Apple co-founder Steve Wozniak sat down with Bloomberg this week to discuss his thoughts on innovation, Larry Ellison, and, most extensively, Jobs — the recently released biopic about Steve Jobs, starring Ashton Kutcher. Wozniak attended a midnight premiere of the film, and apparently didn't leave with a very good impression.
"There were a lot of things wrong," he said in a televised interview Friday. According to Wozniak, the movie inaccurately glorified Jobs without acknowledging his flaws as a young entrepreneur, and without giving due credit to other people involved in the company's early days. "I didn't like seeing a lot of people I know not get the respect they deserve," he added.
Wozniak, who levied similar criticism against the film in commenting on a Gizmodo article Thursday, said that although he generally "liked" Kutcher's acting, he thought the actor portrayed Jobs in a one-sidedly glowing light. "Ashton has too much of this 'fan' thing like a cult leader," Wozniak said. "He could not see that [Jobs] had a lot of flaws in knowing how to run things and execute and make products that were worthwhile at his time there."
"I'm really easy to get a hold of, he could have called me."
When asked if he had a message for Kutcher, Wozniak replied, "You know what, I'm really easy to get a hold of, he could have called me and consulted over the phone any time." Wozniak was in fact invited to consult on the film, but declined after reading the script, saying he and his wife were "abhorred" by it. (He is consulting on Aaron Sorkin's forthcoming Steve Jobs film.) When asked why he didn't at least correct the inaccuracies he saw, Wozniak said, "I have a very busy life, and it came at a very busy time in my life."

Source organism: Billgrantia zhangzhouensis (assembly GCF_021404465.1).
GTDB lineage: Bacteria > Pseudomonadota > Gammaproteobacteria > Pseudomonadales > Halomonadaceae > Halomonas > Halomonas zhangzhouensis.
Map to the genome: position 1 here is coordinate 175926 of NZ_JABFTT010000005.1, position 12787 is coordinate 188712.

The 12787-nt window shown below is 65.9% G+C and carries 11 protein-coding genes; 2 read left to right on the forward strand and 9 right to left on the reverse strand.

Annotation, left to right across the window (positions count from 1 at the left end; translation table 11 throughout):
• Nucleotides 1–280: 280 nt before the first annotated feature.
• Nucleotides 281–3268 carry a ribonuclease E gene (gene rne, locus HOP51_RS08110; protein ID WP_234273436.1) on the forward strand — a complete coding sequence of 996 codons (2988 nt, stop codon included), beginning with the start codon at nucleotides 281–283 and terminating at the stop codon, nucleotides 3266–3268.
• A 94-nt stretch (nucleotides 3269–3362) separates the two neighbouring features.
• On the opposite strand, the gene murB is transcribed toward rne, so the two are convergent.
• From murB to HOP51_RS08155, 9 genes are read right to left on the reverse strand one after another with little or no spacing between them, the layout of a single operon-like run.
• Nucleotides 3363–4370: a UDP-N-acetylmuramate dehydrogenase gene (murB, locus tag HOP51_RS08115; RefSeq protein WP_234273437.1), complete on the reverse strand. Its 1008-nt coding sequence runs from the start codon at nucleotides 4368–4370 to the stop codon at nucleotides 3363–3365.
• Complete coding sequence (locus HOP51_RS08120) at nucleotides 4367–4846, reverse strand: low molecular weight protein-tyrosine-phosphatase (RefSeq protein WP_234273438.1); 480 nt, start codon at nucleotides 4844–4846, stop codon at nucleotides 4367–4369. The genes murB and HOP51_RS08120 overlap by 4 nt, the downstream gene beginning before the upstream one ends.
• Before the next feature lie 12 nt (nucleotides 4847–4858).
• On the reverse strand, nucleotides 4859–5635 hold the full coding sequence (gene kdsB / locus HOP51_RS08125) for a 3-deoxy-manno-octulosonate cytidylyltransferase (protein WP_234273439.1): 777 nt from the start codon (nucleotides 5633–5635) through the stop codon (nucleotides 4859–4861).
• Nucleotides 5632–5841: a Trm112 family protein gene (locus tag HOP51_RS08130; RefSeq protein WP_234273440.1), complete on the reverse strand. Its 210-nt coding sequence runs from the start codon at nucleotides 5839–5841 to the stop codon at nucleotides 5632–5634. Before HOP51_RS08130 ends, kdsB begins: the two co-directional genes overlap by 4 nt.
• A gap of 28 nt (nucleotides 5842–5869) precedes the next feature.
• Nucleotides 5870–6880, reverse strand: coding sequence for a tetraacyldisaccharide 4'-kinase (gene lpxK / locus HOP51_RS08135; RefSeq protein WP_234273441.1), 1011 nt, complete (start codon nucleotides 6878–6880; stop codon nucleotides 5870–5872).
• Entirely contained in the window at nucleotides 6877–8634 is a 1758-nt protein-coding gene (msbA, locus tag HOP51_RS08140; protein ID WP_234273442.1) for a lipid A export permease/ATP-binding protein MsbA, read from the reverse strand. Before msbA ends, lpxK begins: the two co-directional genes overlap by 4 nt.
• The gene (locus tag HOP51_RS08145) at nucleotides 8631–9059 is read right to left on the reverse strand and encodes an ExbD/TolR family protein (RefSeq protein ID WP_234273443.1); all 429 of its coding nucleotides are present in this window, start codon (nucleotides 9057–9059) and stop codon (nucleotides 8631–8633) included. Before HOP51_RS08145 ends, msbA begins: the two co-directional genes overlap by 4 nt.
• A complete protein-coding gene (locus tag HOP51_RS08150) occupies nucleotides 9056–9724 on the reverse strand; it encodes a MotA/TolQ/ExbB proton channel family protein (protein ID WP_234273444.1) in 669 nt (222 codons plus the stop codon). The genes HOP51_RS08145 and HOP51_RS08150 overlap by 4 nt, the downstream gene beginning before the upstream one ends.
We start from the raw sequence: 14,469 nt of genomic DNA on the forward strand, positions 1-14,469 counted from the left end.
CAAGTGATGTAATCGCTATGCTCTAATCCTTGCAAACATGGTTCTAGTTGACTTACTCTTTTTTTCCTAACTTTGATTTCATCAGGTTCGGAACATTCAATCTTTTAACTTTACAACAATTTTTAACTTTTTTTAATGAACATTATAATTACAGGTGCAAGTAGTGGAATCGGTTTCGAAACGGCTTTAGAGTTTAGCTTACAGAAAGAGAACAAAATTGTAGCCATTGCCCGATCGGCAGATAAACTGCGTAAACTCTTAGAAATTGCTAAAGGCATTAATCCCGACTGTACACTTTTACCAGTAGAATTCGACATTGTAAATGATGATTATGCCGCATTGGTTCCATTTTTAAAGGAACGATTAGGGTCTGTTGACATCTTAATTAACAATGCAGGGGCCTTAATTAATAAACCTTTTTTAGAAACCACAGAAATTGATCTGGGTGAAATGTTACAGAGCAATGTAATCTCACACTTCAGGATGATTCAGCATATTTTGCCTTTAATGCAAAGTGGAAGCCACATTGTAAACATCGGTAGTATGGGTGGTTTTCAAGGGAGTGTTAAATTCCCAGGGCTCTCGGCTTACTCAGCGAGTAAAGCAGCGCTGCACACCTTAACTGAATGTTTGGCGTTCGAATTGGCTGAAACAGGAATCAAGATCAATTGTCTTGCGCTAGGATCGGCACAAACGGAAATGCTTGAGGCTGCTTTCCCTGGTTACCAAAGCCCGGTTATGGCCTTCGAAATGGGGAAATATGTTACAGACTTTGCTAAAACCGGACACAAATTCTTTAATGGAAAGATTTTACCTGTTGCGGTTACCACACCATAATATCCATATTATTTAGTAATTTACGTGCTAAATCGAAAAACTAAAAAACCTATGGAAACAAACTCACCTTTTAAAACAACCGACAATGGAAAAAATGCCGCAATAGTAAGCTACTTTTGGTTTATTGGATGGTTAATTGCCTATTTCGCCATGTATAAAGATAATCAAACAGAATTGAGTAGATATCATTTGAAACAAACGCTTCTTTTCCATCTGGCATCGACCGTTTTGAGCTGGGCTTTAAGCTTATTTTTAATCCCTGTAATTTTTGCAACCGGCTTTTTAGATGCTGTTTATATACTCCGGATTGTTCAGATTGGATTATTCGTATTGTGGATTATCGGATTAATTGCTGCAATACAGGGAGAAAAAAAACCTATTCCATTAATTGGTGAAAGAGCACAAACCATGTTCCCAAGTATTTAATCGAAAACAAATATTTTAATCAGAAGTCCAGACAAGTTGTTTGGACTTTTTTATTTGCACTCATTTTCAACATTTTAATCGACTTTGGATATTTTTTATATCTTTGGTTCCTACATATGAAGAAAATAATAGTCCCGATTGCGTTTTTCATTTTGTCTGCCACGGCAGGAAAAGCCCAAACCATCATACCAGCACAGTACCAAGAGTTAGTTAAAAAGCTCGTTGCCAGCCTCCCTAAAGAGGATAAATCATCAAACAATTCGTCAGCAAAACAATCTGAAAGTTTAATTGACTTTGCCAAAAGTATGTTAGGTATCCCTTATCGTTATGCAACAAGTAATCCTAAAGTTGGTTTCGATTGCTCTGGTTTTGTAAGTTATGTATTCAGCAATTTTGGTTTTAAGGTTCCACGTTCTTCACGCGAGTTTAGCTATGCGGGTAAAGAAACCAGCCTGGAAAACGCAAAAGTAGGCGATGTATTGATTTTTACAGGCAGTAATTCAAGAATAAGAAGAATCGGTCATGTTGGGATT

Wozniak also addressed recent comments from Oracle CEO Larry Ellison, who earlier this week predicted that Apple will decline without Jobs at the helm. The company's stock has gone up and down in recent years, and many have expressed doubts about its ability to come out with the same innovative products that it created during the Jobs era. According to Wozniak, though, predictions of Apple's demise are still premature.
"There's time to tell," he said. "I wouldn't judge Apple as being out of the innovation sphere yet... Sometimes Apple has the bigger surprise than anyone."